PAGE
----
Haifa Martinez says
Thank you for sharing the plant goodness, the easy steps and most of all the HUMOR!!!
Such a yummy and simple recipe! Aside from the fact that I almost killed myself trying to cut the squash into wedges, the skin was nearly unpenatratable but neverthess I persisted…
I used cashew cream instead of coconut, just as creamy and mostly becuase I won’t have leftover coconut milk.
Turned out sooo good… I only tried the roased squash after it was all safely in the pot with water and was standing over my cutting board eating the rest out of the shell…. haha.. ????
Jennifer Welsh says
Do you have to skin the squash? I know that the skin is edible.
Lala Lee says
Everything about this recipe and presentation was absolutely wonderful. The descriptions, lessons and explanations made this a super easy recipe with top notch results. I always wanted to make this soup but never put the effort into trying. Thanks for the warning about not eating most of the roasted pumpkin. That’s delicious as well Lucky for living in Hawaii, kambocha is plentiful.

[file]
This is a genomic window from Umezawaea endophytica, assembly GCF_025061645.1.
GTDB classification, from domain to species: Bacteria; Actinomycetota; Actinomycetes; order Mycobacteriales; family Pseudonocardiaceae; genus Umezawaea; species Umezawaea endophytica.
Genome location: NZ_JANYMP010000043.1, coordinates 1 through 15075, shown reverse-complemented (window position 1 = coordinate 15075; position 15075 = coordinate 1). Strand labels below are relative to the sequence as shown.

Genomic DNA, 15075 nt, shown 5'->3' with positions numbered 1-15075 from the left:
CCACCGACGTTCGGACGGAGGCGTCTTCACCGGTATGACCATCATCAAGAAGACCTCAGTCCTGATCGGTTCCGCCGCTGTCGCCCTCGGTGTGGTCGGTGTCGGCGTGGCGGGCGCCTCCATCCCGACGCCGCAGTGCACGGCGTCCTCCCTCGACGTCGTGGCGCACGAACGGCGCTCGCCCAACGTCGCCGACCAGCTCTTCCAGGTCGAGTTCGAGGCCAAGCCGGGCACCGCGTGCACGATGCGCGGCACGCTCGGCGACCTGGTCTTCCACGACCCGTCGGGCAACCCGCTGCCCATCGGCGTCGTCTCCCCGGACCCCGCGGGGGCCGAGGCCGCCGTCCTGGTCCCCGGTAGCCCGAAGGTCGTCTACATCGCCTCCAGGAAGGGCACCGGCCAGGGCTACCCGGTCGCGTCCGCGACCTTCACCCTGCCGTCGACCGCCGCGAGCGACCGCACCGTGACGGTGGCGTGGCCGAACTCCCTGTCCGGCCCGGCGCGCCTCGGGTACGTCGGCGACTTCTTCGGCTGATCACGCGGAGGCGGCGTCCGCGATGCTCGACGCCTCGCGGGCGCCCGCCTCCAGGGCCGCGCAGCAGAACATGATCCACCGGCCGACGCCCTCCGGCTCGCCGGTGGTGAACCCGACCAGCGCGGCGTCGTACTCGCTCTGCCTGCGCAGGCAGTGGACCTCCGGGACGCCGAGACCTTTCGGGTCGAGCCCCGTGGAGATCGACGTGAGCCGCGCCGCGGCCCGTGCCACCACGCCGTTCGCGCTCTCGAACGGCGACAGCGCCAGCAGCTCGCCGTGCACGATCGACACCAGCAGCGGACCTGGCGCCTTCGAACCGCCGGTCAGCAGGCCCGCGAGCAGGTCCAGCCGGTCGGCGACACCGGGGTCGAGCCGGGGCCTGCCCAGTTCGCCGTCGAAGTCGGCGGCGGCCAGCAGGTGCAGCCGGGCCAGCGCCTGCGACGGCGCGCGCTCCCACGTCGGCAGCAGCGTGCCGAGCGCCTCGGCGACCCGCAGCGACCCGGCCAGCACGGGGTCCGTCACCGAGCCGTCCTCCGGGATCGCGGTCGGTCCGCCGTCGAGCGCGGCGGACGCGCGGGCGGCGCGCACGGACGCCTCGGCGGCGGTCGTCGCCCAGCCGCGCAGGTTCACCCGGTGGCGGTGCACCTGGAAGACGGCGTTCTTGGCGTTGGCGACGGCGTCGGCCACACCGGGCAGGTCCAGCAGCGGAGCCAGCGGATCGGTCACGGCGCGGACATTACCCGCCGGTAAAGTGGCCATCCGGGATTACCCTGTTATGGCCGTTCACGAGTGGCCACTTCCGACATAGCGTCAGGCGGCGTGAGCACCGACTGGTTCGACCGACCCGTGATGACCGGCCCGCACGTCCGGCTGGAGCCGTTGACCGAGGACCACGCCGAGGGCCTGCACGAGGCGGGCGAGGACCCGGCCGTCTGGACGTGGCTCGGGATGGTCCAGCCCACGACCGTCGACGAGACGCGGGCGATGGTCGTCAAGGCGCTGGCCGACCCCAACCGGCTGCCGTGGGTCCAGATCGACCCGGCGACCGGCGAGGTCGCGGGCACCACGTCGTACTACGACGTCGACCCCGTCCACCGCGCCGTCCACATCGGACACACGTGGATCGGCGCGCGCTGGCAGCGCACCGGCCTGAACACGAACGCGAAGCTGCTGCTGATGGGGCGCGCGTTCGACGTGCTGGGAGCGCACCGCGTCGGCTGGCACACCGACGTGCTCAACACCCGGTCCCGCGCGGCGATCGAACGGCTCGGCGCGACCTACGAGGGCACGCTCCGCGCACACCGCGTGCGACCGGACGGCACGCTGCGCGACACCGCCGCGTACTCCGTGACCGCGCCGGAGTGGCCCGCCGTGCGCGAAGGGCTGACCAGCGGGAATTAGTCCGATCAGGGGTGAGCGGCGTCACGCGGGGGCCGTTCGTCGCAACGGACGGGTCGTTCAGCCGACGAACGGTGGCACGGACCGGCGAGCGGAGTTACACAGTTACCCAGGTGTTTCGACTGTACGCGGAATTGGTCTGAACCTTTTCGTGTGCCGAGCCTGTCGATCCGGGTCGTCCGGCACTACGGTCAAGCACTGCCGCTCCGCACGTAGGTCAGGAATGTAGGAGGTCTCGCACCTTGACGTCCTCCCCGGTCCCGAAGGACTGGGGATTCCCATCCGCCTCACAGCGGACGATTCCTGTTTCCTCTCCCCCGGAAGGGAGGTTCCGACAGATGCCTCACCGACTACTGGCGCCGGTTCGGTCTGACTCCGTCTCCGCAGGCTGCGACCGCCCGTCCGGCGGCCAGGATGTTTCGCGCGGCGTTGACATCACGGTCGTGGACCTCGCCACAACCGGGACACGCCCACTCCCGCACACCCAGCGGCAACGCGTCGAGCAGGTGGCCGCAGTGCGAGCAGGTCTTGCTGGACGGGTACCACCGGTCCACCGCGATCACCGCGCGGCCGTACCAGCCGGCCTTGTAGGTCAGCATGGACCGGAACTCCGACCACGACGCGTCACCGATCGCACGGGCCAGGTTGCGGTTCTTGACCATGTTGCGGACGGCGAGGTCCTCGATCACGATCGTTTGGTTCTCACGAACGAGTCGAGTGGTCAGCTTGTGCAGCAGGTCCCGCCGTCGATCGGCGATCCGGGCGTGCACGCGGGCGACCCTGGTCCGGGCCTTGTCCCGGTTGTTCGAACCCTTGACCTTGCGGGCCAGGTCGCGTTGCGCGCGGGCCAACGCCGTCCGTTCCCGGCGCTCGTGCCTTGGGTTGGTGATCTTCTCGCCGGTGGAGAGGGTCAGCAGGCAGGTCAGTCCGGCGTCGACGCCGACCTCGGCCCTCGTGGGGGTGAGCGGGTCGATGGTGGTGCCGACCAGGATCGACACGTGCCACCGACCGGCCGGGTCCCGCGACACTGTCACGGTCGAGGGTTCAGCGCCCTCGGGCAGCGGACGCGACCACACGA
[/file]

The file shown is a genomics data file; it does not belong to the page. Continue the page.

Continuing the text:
Mia Fernandes says
I made this for the first time on thanksgiving day- a week ago now. It was super easy and tasted superb that very first time! I have made it three times in the past week- that’s how much my family likes it! I substitute the shallot for half an onion as suggested, works like a charm. Thanks so much for this wonderful soup recipe!
Tiffany Schmidt says
This has been our go to squash soup recipe every winter now for the past two years. Thank you for such a lovely and concise recipe!
Things I do to it to add protein or texture: whisk in integral collagen and top with sour cream and pumpkin seeds.
I make coconut milk by blending coconut flakes with water. Ka-boom.
Patricia Jones says
Hi, Beth very right you are in winter we all want soup to make us warm and you added cocount oil and ginger that’s such a great idea . I loved your recipe.